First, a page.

as safe as possible, heightening cleaning regimes especially in communal areas, and taking steps such as
asking staff to stand or sit back to back rather than face to face.

I think there’s a risk that some businesses will push ahead without getting the right advice and support needed because they maybe feel they don’t need it.

Occupational Health is all about supporting employers and employees. In fact, it’s the only branch of medicine to support work-place health. It’s what we do every day and we are here to help so if companies aren’t sure as lockdown eases I’d say just ask. My degree was actually in public health, so my training is invaluable at the moment.

I think businesses will need advice and help more than ever, once they re-open and staff go back to work as
there will obviously be worries to address.

How are you coping in lockdown?

We’ve adapted and shaped the business around what’s been needed including advice, reassurance and
counselling as understandably this is a very stressful time for employers and their staff.

At the start of lockdown, we offered our help to the NHS and have been working to support them with
occupational health services, and Covid related advice at The Christie, Leighton and Macclesfield Hospitals.

From a personal perspective I’ve tried to focus on each individual day and not look too far ahead. I’ve
exercised and have been crocheting to relax which I think is important at times like this.

Have you learnt anything about yourself?

I am fairly adaptable anyway, but I think the lockdown has accentuated that. As a business we’ve essentially
got on with it and delivered what our clients have needed, a lot of that has involved advice and giving
reassurance.

Are you going to do anything differently after lockdown has been lifted?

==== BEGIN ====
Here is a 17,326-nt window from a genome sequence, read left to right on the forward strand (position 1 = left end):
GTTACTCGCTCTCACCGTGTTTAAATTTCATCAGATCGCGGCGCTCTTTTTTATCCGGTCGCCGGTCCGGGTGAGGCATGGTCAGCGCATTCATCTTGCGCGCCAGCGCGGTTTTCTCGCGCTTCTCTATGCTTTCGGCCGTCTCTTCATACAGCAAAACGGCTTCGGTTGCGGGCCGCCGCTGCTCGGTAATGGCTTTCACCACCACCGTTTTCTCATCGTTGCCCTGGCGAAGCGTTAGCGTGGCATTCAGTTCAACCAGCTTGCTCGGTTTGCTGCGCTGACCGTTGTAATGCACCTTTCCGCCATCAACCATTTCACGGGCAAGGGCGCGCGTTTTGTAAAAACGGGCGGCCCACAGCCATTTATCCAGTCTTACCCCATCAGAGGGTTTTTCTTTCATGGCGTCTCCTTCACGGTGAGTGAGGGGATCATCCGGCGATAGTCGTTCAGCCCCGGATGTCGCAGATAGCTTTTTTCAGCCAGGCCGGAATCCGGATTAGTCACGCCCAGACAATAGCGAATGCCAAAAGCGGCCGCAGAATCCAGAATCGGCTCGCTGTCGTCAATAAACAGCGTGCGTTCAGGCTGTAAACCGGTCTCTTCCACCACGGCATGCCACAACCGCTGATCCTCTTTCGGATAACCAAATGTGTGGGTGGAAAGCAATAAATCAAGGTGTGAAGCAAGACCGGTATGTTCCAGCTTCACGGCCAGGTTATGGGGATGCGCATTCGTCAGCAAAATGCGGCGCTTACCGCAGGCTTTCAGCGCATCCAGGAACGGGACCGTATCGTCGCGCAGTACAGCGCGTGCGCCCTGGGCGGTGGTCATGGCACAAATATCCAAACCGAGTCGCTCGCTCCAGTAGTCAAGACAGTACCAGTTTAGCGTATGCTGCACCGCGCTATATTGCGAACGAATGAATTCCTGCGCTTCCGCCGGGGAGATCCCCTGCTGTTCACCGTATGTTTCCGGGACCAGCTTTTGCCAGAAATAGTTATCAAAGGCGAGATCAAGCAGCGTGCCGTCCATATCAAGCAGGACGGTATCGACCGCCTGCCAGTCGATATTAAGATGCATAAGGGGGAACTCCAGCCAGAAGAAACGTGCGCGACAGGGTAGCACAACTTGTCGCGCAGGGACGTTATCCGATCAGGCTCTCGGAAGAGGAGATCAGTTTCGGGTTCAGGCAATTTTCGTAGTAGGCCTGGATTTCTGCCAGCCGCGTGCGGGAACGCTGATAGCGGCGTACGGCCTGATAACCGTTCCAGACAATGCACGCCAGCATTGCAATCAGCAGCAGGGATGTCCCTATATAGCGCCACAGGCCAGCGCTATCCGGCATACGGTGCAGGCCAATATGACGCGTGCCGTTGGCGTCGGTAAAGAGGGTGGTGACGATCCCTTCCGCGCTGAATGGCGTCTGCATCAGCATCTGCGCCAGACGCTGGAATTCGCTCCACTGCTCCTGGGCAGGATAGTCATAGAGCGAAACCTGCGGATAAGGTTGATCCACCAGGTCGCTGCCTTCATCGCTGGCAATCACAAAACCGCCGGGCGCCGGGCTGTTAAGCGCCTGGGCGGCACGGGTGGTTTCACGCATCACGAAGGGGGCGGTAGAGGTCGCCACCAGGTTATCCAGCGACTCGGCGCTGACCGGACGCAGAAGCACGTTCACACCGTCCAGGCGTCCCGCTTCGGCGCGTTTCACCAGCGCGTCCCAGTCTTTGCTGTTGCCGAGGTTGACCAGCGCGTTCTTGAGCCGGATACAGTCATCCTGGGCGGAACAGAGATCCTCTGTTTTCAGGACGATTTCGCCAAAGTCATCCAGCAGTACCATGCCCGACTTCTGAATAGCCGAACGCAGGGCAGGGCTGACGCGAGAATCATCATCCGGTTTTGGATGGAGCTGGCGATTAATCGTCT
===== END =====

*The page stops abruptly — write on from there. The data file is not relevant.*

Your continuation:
We’ve previously done our consultations face to face at our clients’ premises because that’s what they’ve
wanted. I think that the lockdown has shown that we can give the same level of quality service with remote
case management via Zoom or video conferencing. I think any reluctance clients have had before about that,
will have gone so I think will definitely be doing more of the same going forward.

What are your plans for the future?

I think we are heading towards a new kind of normal and we’ll be adapting to that to make sure we’re
supporting our clients to the best of our ability to reflect that.

And finally, if you were down to your last fifty quid what would you spend it on?

My family and friends know me too well so there’s no point in fibbing – it would go on bottles of Baileys!

If you’d like to be one of our, ‘Ten Minutes With,’ interviewees please drop us a line at hello@legspr.agency and we’ll grab a cuppa over Zoom.

AUTHOR: Tamsin Parker
Tamsin is our Managing Director and the founder of LEGS PR. She is a communications and engagement expert with more than 20 years of journalistic and PR experience in both the public and private sectors. She has worked in newspapers, commercial radio, and regional television where she covered news and sport. Tamsin still freelances as a broadcast journalist as is a lecturer in journalism and sports journalism at Staffordshire University.